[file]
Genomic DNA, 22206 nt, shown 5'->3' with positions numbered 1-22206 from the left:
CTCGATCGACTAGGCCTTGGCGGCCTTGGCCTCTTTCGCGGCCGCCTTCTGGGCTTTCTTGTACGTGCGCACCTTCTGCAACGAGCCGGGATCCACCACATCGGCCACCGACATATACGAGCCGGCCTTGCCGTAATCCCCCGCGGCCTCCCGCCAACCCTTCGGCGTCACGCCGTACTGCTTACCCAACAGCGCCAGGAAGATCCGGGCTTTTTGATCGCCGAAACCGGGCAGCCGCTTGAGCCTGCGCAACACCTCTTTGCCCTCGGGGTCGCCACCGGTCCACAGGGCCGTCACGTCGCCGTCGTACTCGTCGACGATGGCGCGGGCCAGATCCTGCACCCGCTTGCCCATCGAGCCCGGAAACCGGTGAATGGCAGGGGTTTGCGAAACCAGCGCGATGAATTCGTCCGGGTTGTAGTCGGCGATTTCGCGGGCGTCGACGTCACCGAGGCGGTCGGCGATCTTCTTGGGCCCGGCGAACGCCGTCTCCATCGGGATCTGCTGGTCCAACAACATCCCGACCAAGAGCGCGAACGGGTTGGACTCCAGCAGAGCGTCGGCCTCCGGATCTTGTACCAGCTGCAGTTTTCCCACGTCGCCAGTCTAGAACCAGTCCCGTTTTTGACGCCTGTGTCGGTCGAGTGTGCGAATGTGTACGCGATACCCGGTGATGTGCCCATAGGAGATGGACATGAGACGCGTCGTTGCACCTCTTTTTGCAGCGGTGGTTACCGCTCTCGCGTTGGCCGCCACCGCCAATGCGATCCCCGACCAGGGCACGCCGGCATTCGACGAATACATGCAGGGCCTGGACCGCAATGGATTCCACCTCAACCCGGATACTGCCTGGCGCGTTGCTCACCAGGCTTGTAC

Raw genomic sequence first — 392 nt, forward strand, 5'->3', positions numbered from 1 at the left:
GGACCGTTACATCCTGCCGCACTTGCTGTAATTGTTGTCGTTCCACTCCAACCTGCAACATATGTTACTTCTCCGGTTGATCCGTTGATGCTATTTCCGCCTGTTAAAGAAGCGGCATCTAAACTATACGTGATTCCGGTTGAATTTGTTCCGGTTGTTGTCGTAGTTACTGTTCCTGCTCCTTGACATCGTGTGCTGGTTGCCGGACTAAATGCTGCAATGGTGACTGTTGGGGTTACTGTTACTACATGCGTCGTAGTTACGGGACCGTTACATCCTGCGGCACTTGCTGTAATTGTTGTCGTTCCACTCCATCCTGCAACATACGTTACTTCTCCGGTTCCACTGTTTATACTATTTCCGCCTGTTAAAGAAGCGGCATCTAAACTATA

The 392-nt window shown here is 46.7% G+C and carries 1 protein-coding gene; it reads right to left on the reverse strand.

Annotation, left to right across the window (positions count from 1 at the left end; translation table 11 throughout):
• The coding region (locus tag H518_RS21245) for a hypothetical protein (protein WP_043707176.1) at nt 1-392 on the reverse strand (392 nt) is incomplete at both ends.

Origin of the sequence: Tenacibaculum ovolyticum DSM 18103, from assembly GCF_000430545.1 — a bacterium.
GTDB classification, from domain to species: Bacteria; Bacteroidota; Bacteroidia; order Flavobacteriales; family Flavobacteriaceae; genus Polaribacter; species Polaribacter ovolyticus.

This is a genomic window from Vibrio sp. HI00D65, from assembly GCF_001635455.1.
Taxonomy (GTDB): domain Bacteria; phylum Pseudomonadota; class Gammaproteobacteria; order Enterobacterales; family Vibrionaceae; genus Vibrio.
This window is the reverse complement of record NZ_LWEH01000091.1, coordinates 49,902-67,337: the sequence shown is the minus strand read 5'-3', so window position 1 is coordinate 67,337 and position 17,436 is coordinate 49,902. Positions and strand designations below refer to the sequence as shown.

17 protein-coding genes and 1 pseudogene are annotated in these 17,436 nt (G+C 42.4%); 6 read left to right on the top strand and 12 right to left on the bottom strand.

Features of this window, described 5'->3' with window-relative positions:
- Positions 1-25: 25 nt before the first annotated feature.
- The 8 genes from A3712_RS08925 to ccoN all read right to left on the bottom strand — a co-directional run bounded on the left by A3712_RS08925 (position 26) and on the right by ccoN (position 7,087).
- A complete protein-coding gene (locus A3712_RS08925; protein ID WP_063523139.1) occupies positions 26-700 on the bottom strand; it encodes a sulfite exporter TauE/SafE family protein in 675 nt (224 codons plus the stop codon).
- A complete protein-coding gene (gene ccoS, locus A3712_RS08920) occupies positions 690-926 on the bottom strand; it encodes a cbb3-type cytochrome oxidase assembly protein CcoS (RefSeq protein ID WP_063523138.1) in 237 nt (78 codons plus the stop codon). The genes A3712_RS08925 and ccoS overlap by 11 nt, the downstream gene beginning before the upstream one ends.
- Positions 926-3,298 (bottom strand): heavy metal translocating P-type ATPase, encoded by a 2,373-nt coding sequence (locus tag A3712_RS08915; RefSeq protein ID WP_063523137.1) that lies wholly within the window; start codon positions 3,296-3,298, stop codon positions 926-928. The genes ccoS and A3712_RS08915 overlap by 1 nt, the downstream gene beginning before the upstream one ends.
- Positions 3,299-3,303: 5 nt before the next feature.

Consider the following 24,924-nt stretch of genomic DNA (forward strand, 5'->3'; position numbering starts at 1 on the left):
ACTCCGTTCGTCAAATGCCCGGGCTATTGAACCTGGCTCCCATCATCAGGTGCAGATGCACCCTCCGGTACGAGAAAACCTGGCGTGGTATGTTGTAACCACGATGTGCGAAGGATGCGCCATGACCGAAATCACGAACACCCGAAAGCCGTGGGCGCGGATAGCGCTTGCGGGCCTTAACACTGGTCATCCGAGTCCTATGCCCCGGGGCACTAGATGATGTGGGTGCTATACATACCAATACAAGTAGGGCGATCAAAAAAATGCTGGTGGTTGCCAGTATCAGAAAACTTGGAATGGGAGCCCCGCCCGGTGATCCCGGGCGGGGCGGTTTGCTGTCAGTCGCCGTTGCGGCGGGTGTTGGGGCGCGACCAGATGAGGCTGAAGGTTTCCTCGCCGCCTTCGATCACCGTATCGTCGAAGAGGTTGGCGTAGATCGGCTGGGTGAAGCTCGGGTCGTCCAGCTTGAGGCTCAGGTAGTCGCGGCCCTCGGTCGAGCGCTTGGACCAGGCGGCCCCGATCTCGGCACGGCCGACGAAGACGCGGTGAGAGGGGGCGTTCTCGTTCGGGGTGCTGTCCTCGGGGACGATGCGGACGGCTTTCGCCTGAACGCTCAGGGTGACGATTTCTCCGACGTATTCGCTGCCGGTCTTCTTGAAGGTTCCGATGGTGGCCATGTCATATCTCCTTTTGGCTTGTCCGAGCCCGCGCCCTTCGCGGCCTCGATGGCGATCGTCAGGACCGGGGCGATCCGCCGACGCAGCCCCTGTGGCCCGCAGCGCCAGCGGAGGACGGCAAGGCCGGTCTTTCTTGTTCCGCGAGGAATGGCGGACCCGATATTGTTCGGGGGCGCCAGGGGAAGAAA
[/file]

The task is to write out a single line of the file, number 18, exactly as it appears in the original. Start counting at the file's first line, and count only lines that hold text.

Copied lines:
- A complete protein-coding gene (gene ccoS, locus A3712_RS08920) occupies positions 690-926 on the bottom strand; it encodes a cbb3-type cytochrome oxidase assembly protein CcoS (RefSeq protein ID WP_063523138.1) in 237 nt (78 codons plus the stop codon). The genes A3712_RS08925 and ccoS overlap by 11 nt, the downstream gene beginning before the upstream one ends.